By Eric Schweibenz
On March 8, 2011, Chief ALJ Paul J. Luckern issued the public version of Order No. 18 (dated February 7, 2011) in Certain Electronic Imaging Devices (Inv. No. 337-TA-726) granting Complainant FlashPoint Technology, Inc.’s (“FlashPoint”) motion for summary determination that it satisfies the economic prong of the domestic industry requirement.

According to the Order, FlashPoint relied primarily on the domestic activities of its licensees – which include investments in plant and equipment, labor and capital, engineering, and research and development – to satisfy the economic prong.  Respondents Nokia Corp., Nokia, Inc., Research in Motion Ltd., Research in Motion Corp., HTC Corp., HTC America, Inc., LG Electronics, Inc., LG Electronics U.S.A., Inc., and LG Electronics MobileComm U.S.A., Inc. (collectively, the “Respondents”) argued in opposition that: (1) with respect to one licensee, the investments relied on by FlashPoint cannot be allocated to its domestic industry because they either predate the license or postdate the filing of the original complaint; (2) FlashPoint did not sufficiently segregate the activities of another licensee by specific product or geography; and (3) another licensee “strategically avoided submitting to depositions within the bounds of Order No. 11” and therefore findings about its domestic activities should be deferred until the evidentiary hearing.  The Commission Investigative Staff supported FlashPoint’s motion in part, contending that summary determination should be granted based only on certain licensee activities, and that even though the investment occurred after the filing of the original complaint, prior Federal Circuit and Commission decisions do not preclude such activities when evaluating domestic industry.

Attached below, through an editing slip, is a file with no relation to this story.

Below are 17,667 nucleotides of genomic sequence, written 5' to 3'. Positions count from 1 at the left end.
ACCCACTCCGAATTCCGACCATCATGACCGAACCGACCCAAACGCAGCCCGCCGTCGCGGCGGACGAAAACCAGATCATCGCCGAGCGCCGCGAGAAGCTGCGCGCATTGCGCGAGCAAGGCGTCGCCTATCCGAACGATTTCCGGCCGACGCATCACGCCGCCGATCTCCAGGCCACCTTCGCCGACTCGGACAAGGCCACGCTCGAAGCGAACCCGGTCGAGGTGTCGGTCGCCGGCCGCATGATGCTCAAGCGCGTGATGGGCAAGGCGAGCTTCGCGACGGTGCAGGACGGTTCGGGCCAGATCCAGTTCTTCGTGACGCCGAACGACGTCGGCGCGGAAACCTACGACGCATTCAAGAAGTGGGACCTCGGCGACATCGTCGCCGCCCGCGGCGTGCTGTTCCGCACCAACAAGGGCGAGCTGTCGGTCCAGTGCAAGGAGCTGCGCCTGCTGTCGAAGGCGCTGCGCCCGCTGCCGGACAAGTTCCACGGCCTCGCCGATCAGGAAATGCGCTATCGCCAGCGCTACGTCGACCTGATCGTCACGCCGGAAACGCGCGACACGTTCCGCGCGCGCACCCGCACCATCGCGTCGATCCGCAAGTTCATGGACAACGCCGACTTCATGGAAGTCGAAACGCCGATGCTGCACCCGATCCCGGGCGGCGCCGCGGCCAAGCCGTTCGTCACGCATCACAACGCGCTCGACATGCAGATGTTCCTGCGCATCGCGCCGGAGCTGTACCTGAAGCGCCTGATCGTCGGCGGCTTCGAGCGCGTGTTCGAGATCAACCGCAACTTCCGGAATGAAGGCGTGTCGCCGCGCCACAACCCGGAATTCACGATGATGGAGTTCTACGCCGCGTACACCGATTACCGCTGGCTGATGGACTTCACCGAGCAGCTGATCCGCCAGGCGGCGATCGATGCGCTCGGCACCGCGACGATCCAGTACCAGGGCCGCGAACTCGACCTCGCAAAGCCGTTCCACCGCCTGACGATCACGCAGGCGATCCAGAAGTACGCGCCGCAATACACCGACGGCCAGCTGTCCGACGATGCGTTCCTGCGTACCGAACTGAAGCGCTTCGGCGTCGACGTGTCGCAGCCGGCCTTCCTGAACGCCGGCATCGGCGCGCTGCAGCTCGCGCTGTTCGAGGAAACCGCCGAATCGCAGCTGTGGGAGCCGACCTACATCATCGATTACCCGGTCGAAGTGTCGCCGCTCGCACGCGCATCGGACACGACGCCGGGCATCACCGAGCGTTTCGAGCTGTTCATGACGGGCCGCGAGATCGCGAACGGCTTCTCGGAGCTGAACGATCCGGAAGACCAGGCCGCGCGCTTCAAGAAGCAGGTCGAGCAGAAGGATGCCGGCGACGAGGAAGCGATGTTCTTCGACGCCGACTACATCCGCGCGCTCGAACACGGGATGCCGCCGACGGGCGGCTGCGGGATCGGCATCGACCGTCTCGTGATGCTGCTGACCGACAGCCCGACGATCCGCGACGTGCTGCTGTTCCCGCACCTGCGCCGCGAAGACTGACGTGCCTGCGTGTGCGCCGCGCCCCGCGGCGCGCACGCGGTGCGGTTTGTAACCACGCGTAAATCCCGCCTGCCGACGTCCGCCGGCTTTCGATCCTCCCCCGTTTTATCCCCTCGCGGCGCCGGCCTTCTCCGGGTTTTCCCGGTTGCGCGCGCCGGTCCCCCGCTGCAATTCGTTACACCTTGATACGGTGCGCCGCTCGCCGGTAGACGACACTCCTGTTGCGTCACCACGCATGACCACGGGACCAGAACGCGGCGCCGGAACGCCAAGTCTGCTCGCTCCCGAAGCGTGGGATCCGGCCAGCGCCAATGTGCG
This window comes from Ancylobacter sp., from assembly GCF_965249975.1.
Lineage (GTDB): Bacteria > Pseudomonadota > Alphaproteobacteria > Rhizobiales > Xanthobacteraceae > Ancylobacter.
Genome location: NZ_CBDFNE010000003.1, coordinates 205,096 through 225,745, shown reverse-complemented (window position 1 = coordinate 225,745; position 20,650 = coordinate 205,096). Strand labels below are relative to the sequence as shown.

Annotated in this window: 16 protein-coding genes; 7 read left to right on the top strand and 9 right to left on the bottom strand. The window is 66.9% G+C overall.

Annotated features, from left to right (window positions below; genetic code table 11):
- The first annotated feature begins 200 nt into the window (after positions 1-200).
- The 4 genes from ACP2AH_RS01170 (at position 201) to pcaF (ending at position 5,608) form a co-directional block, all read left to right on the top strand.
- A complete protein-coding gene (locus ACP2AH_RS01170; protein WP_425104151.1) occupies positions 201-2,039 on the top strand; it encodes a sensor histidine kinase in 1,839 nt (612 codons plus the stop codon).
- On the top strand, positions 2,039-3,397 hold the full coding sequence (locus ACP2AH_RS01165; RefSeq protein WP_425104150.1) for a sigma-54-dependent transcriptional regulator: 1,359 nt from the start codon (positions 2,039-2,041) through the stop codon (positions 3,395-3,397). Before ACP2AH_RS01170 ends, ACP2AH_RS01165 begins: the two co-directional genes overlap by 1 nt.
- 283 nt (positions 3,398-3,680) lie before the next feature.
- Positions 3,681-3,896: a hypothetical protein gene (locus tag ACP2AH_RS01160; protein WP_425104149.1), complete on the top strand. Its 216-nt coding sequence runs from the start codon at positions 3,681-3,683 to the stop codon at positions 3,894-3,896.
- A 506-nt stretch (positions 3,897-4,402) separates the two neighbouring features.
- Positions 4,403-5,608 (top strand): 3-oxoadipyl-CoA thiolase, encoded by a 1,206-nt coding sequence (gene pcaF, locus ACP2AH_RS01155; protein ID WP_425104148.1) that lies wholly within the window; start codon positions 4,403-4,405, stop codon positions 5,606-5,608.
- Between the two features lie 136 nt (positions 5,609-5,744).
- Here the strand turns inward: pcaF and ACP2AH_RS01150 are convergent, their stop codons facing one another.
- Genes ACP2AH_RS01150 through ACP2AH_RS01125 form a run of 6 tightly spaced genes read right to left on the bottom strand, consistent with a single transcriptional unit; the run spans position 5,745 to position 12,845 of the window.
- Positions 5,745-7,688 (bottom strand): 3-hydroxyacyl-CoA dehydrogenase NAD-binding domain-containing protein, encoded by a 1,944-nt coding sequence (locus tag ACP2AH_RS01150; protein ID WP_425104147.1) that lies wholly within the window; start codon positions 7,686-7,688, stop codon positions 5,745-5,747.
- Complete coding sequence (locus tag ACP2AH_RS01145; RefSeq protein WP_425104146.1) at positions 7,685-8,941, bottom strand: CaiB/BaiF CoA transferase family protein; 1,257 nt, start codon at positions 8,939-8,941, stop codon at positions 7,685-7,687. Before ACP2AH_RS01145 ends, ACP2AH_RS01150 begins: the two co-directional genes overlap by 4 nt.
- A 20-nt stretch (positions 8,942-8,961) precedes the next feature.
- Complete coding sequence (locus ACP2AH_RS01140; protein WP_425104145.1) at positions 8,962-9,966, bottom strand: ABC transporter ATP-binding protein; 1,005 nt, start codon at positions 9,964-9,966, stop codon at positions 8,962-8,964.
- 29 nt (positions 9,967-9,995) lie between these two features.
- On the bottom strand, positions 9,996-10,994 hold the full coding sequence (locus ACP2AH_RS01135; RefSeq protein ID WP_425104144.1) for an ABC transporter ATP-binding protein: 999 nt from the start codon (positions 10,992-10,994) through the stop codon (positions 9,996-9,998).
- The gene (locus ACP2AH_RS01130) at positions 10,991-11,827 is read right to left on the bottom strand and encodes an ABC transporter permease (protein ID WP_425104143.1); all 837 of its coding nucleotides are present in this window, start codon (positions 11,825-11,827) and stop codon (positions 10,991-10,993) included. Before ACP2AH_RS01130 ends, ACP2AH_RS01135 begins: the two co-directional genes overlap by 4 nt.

ALJ Luckern observed that under the precedent set by Certain Variable Speed Wind Turbines and Components Thereof (Inv. No. 337-TA-376), a domestic industry analysis can examine the changed circumstances that occur when a party acquires patent rights after the original complaint was filed, and that under the precedent in Certain Concealed Cabinet Hinges (Inv. No. 337-TA-289), a domestic industry that exists after the filing of a complaint but before the close of discovery may be relevant.  After reviewing the relevant chronology, the ALJ found that FlashPoint satisfied the domestic industry economic prong through the activities of a licensee at the time the amended complaint was filed.  ALJ Luckern further determined that the evidence proffered by FlashPoint of significant employment of labor and capital as well as substantial investment in engineering, research and development by another licensee – including a spreadsheet listing headcount and expenditures by quarter, model, and development activity (i.e., hardware vs. software) – sufficiently segregated the licensee’s investments in the development of specific models.  Finally, the ALJ rejected the Respondents’ argument that issues of fact remain because a licensee “strategically avoided” providing discovery, stating that the Respondents’ inability to obtain contradictory evidence from a third party does not mean that such evidence exists, and that if the Respondents believed a third party was non-cooperative, then they had the opportunity to seek additional discovery before the domestic industry discovery deadline.